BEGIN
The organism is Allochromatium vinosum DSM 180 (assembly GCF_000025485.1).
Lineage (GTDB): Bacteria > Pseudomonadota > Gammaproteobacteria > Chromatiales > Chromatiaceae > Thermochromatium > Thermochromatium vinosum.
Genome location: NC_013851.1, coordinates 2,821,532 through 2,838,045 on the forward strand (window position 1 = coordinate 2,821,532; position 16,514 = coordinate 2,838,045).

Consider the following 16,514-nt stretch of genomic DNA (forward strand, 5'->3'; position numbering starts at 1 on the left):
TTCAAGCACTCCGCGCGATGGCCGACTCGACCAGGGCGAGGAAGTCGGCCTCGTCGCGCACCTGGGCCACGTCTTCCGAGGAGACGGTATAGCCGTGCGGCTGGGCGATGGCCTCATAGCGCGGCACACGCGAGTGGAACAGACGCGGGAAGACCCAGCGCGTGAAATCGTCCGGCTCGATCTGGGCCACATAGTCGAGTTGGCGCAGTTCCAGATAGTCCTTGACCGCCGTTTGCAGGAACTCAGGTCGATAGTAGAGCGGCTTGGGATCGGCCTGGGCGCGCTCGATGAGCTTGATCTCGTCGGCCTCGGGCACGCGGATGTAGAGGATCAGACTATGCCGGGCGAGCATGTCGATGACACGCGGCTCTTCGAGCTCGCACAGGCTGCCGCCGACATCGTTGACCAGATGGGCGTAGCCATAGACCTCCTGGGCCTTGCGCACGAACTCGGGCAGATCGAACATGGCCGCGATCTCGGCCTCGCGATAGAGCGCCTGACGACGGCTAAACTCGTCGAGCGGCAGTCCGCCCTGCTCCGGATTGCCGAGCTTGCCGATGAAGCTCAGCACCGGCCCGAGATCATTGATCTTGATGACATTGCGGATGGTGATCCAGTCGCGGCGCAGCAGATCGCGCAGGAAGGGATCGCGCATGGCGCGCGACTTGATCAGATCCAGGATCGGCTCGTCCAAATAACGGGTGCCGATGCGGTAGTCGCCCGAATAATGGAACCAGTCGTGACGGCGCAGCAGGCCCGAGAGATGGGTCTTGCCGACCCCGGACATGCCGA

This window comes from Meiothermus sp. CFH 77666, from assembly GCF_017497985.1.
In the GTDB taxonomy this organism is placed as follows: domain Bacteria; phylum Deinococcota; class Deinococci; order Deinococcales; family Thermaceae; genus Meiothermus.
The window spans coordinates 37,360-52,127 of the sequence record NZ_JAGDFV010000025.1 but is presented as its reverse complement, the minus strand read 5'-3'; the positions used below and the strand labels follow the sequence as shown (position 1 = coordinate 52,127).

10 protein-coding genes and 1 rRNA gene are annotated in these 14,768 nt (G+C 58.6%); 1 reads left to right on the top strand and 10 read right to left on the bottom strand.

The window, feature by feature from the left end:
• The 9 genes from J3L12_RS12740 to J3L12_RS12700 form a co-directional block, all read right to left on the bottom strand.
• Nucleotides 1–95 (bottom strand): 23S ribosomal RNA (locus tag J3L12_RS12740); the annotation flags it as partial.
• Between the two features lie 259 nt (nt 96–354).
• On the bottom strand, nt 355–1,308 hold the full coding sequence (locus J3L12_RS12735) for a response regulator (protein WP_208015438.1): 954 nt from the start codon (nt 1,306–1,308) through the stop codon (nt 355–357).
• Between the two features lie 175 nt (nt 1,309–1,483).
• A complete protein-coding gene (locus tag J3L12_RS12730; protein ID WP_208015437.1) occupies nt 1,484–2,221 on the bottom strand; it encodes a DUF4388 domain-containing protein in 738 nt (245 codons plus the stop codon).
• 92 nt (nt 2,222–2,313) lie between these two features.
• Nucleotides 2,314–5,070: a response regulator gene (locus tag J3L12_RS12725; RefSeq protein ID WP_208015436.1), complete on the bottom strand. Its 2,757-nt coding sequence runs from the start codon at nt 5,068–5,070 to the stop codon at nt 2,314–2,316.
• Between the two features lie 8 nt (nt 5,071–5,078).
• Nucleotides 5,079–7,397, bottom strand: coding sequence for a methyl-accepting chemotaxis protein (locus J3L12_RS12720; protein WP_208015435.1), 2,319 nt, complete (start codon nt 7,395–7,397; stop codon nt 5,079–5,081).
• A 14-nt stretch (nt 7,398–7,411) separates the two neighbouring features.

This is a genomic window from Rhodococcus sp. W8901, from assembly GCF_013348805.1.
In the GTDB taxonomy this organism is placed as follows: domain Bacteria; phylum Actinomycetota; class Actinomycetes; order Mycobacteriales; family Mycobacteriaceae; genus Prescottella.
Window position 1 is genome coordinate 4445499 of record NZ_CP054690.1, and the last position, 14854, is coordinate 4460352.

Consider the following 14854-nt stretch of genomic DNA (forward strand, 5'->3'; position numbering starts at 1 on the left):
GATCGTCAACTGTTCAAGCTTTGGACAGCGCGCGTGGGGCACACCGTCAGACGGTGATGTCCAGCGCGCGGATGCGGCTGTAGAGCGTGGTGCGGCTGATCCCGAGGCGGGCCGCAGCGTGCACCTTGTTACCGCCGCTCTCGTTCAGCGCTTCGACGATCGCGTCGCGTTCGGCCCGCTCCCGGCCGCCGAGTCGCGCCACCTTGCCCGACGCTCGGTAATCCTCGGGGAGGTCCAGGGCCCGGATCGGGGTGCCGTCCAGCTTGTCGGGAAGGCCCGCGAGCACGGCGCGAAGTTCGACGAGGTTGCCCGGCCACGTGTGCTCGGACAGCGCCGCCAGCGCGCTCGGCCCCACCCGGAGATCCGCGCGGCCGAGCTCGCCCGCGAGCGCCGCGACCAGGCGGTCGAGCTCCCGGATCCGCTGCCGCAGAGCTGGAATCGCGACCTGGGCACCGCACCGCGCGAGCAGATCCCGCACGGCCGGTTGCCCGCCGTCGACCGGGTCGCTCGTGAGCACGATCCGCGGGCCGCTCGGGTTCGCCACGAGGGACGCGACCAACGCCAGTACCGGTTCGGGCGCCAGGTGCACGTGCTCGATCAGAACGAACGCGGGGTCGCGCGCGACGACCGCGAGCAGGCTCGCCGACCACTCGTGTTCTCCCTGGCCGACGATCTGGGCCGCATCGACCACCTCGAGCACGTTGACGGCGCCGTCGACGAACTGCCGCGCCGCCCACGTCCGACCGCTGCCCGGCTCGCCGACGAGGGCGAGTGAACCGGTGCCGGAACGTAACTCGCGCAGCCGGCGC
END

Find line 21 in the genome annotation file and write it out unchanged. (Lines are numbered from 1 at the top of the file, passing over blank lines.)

• A 14-nt stretch (nt 7,398–7,411) separates the two neighbouring features.